Let’s get one thing out of the way: Unlike 2016 Formula 1 champion Nico Rosberg, Martin Truex Jr. has every intention of defending his first Monster Energy NASCAR Cup Series championship this season. A walk-off retirement isn’t in the cards.
“I thought about it,” Truex said sarcastically last fall amid celebrations of his 2017 title in Las Vegas. “I said it to Sherry (Pollex, his girlfriend), and she was like, ‘Are you serious?’ I’m like, ‘No, I’m just kidding.’ I worked so hard to get to this point, I’d like to try to stay at the top for a little while, at least.”
There’s no doubt that Truex indeed hit the peak of his career last season as he both dominated the schedule as a whole and then delivered the best championship-winning performance by average finish (4.3) in NASCAR’s postseason era, besting Jimmie Johnson’s incredible 2007 run of a fifth-place average through the final 10 races. Truex’s title, however, came in the four-year-old playoff format that requires the champion to beat three other eligible drivers in the winner-take-all season finale. He marveled that both he and his team could be so routinely dominant and then back it all up when it mattered most as Joe Gibbs Racing’s Kyle Busch (Truex’s technical alliance teammate) threatened to pass before the checkered flag waved at Homestead.
“This is a tough one, you know? This is a tough one to win,” Truex says. “Even as great as our season was, I think all of us are still surprised that we were able to get it done because it’s the playoffs, and we’ve seen what happened to us last year in 2016. One bad round and you’re gone.”
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But Truex got it done, and he proved along the way that he was more than deserving of being held in the same regard as any of NASCAR’s other elite drivers. Reaching that level of recognition may have been more gratifying for Truex than any of the trophies, awards or checks that came with last season’s title.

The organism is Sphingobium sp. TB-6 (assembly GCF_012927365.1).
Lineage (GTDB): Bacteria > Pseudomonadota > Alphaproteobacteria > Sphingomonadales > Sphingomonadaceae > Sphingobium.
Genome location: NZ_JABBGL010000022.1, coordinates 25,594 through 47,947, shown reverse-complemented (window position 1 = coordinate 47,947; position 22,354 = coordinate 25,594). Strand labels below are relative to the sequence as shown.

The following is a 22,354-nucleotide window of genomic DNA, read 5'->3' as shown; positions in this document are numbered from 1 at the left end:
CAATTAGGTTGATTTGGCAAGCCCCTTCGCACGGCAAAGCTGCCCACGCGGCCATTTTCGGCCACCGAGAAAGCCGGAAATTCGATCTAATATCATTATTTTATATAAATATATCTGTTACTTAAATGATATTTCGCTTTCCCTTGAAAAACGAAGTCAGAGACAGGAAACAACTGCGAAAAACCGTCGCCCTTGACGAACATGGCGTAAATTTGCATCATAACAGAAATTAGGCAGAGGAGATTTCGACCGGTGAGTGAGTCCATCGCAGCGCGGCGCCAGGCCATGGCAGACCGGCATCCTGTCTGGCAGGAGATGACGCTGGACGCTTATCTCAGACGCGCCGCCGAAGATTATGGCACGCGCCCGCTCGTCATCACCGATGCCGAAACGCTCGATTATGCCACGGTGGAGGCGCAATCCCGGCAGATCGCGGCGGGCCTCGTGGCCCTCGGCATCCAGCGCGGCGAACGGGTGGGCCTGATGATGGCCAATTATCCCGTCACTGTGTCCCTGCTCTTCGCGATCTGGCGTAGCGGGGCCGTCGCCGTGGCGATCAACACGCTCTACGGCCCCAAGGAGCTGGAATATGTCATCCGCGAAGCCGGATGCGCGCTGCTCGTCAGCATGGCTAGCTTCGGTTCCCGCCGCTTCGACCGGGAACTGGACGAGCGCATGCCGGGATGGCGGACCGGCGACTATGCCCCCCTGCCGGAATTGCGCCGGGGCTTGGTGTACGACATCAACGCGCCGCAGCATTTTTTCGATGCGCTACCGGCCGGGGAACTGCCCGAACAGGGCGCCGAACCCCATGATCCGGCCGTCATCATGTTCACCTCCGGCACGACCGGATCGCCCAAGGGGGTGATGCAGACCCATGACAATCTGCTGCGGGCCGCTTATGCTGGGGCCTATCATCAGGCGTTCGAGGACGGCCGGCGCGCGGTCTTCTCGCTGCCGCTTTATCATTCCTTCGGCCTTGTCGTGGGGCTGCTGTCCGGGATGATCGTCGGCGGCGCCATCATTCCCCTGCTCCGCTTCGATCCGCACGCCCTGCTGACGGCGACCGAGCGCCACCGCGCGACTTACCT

“You never really know what people think of you,” Truex says. “I felt like maybe a lot of people thought I wasn’t really a great driver for a long time because I wasn’t getting the results. I start to get the sense now that people respect my abilities behind the wheel a lot more. That’s what means the most to me, especially my peers because these are the guys that you go to battle with every single weekend.”
This season will mark the second time in Truex’s career that he’s worked to defend a NASCAR title. The first time he was in that role — Truex won the XFINITY Series championship in 2004 — he came out swinging and won back-to-back championships. Expect a similar performance this season, thanks to Truex’s return in a dominant Toyota Camry with a Furniture Row Racing team that plans to systematically address small cracks in the team’s armor under the guidance of crew chief Cole Pearn — likely the most valuable team leader in NASCAR.
“I think we just continue to pick each area, just like we have the last couple years,” Truex says. “We try to get better results in every area. That’s what we do, whether it’s qualifying better at a certain race track or just figuring out maybe how to try to win at Martinsville.”
Once a liability, the Denver location of the FRR shop should help the team retain its behind-the-scenes talent, Truex says, giving more credibility to the belief that the No. 78 can run up front on a regular basis this season. “It’s definitely going to be hard to repeat, but I think performance-wise I feel like we’ll be right there, and we’ll be able to win some races, and put ourselves in position again,” Truex says.